The eight precepts build on the five precepts—the basic training rules observed by practicing lay Buddhists: I undertake the precept to refrain from destroying living creatures; I undertake the precept to refrain from taking that which is not given; I undertake the precept to refrain from sexual misconduct; I undertake the precept to refrain from incorrect speech; I undertake the precept to refrain from intoxicating drinks and drugs which lead to carelessness. In the eight precepts, the third precept is changed from no sexual misconduct to no sex at all. In the additional three precepts you promise yourself that for the duration of the day you’ll refrain from the following:
The sixth precept: Eating food during the period from noon until the following dawn
The seventh precept: Watching shows, listening to music, using jewelry, cosmetics, and scents
The eighth precept: Sitting on high, luxurious seats or lying on high, luxurious beds
These precepts essentially add the principle of restraint of the senses to the five precepts. Because they place limits on the pleasure you try to take from each of the five physical senses, they encourage you to examine your attachment to the body and to sensual pleasures, and to look for pleasure in training your mind instead.
Of course, you can adjust these observances to fit your schedule. For instance, you can vary the number of times you attempt them in one month. You can schedule them for days you’re normally off work. If you can’t eat before noon, you can simply promise yourself that you won’t eat food after the midday meal.
If you have friends who are meditators, you might try scheduling an uposatha day together to see if the energy of the group helps or hinders your practice. Although it may seem strange to seek seclusion in the company of others, you may find that it makes the practice feel less lonely, for you can see that you’re not the only person bucking the values of society at large. To help foster an atmosphere of seclusion in the group, agree on the amount of conversation you want to engage in. Avoid discussions of politics. Generally, the more silence, the better. You’re not meeting to teach one another through words. You’re meeting to teach and support one another through example.
As for extended retreats, there are many meditation centers offering retreats throughout the year. The advantage of centers like these is that they tend to enforce a set group schedule, which helps to structure your day. This can be important if you’re just getting started with meditation and have trouble being a self starter. Also, the work schedule tends to be minimal. Your food will be cooked for you, so you’ll have more time for formal meditation.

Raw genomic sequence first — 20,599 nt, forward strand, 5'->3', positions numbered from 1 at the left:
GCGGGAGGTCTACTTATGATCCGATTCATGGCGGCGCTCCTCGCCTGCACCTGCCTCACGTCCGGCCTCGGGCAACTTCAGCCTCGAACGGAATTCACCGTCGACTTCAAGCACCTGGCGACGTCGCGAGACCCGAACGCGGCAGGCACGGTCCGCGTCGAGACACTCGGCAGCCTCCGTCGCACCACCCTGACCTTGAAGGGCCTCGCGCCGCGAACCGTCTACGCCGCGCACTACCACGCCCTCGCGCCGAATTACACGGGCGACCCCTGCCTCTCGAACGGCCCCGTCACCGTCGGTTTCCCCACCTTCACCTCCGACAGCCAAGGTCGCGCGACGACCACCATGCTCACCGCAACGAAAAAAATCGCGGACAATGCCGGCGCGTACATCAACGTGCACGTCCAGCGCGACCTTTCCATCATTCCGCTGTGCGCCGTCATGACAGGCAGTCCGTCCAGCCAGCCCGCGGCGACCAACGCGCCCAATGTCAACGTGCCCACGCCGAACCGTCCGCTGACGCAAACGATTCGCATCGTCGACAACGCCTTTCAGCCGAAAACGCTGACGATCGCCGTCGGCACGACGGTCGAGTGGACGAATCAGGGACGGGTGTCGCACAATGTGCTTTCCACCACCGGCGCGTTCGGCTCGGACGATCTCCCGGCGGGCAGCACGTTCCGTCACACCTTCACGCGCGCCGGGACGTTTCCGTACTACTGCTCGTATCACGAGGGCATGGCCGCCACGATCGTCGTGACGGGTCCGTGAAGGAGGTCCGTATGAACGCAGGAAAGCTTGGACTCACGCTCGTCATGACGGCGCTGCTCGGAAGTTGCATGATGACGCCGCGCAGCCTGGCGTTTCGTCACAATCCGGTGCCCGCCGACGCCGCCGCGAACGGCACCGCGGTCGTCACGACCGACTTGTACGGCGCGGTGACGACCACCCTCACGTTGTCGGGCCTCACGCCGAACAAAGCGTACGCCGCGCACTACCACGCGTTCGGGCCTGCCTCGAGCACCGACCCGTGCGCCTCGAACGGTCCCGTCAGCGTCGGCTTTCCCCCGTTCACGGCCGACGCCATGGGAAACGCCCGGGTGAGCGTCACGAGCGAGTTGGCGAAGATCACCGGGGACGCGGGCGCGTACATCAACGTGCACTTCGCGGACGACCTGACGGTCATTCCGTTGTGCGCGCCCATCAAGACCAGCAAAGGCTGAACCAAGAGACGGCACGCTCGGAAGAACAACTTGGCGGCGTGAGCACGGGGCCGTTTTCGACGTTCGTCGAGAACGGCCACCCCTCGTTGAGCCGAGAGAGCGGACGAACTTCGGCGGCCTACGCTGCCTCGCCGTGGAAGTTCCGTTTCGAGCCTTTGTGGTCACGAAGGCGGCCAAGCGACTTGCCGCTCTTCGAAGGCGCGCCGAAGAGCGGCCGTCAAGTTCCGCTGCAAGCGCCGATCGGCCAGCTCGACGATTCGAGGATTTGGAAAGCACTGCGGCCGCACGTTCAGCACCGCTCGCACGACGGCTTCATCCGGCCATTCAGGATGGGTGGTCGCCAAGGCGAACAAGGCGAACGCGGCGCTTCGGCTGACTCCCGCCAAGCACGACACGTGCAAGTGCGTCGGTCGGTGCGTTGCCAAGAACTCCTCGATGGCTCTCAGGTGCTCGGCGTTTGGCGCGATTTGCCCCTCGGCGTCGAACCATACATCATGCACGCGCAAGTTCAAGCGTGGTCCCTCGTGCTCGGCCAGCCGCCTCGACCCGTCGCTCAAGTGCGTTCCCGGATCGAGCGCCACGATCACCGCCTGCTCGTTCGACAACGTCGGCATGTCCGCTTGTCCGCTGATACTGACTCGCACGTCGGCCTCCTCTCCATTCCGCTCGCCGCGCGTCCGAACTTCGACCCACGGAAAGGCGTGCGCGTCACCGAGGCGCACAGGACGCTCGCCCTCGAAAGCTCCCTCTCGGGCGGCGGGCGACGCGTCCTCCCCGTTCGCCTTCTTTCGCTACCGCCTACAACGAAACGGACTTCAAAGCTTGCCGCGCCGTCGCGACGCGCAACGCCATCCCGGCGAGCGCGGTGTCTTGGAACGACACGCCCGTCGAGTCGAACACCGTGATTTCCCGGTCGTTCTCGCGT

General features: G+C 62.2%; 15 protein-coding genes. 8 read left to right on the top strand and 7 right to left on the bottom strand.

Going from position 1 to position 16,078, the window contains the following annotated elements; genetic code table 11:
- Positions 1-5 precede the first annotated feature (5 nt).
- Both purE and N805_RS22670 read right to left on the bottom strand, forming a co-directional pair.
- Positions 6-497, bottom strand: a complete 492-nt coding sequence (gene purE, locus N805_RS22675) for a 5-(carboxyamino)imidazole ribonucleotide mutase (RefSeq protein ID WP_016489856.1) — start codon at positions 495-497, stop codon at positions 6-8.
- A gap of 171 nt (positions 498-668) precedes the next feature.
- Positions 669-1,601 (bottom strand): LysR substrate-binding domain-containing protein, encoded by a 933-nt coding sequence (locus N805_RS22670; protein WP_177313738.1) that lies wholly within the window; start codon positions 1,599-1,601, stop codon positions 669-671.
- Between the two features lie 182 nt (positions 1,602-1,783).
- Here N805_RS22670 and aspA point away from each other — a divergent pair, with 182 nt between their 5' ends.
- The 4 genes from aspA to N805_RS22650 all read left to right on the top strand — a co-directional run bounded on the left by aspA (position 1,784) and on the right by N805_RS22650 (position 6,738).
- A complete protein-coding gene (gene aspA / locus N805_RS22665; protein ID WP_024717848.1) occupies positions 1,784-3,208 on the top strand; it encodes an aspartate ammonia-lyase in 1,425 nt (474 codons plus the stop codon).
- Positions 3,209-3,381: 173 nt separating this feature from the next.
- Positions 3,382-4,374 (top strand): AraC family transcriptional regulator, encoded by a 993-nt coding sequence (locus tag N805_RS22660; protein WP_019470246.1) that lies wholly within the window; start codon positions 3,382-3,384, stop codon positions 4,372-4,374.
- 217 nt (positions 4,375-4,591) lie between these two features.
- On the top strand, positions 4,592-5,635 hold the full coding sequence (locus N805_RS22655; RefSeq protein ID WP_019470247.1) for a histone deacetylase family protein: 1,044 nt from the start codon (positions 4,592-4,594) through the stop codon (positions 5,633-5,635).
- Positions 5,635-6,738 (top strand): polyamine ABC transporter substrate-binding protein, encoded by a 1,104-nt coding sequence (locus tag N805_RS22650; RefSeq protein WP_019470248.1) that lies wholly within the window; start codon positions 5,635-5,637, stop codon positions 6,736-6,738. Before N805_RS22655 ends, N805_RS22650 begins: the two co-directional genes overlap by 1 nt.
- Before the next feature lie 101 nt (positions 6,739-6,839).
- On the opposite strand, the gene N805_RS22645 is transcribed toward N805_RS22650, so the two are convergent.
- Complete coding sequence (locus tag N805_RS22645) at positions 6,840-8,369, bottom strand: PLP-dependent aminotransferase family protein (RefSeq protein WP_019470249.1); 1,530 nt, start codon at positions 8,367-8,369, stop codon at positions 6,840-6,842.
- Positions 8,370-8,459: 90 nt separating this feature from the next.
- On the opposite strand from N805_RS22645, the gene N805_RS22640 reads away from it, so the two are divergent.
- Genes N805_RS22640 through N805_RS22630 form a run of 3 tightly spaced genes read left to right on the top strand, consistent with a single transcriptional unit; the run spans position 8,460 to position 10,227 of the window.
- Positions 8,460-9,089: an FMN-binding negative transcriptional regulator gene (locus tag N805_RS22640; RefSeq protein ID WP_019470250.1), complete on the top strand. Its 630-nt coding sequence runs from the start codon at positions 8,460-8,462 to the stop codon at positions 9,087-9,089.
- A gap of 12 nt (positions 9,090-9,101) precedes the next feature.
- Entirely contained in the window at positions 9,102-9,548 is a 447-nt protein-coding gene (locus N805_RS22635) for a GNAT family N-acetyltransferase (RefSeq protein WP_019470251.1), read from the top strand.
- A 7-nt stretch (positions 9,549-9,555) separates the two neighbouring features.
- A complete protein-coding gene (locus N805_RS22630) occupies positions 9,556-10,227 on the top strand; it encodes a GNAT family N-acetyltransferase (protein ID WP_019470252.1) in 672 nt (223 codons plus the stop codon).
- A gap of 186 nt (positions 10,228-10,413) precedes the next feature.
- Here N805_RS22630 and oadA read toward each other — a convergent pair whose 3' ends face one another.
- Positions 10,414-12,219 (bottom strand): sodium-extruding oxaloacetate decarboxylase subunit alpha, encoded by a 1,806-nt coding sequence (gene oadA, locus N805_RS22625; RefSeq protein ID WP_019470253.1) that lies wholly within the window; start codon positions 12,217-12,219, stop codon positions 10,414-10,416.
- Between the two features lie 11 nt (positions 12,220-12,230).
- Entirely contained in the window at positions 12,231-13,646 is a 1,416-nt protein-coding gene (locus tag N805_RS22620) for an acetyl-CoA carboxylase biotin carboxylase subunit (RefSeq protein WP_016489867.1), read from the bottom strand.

However, you have to be careful in choosing a good center. Many are run as businesses with sizable staffs. This drives the fees up and drives the dhamma away from what the Buddha taught and in the direction of what pleases a large clientele. Some centers will apply subtle pressure at the end of the retreat for you to give a donation to the center or the teacher(s) of the retreat, claiming that this is an ancient Buddhist custom. The tradition of giving donations is a Buddhist custom; the tradition of applying pressure for donations is not.
If the dhamma taught on the retreat goes against what you know is true, avoid the dhamma talks and meditate someplace else in the center. If you’re not sure, meditate during the dhamma talks, giving all your attention to your meditation theme. If anything in the talk is relevant or helpful to what you’re doing, it will come right to your attention. As for everything else, you can let it pass.
Even the centers run on a donation basis can teach very strange versions of the dhamma. If you sense anything of a cultish atmosphere at a center, leave immediately. If they refuse to let you leave, make a scene. Remember, you have to protect your mind.
Meditation monasteries are another alternative. They charge no fees, as everything is run on a donation basis. But because you will be expected to help with the daily chores you may have less time for formal meditation. Also meditation monasteries often don’t have set group schedules, so you’ll have to be more of a self-starter. And even here, you have to be discriminating in how you listen to the dhamma.
Choosing admirable friends, living frugally, and finding seclusion require a fair amount of renunciation, and renunciation is easiest when you regard it not as deprivation, but as a trade. In trading the pleasures of an ordinary life for a meditative life, you’re trading candy for gold. Or you may think of yourself as an athlete in training. The game of outwitting your unskillful habits is far more worthwhile than any sport. Just as athletes are willing to live under certain restrictions for the sake of their performance, you should be willing to live under certain restrictions for the sake of true happiness. And just as an athlete restricted to a healthy diet comes to prefer healthy food to junk food, you often find that the restrictions you place on the way you interact with your surroundings actually become your preferred mode of being.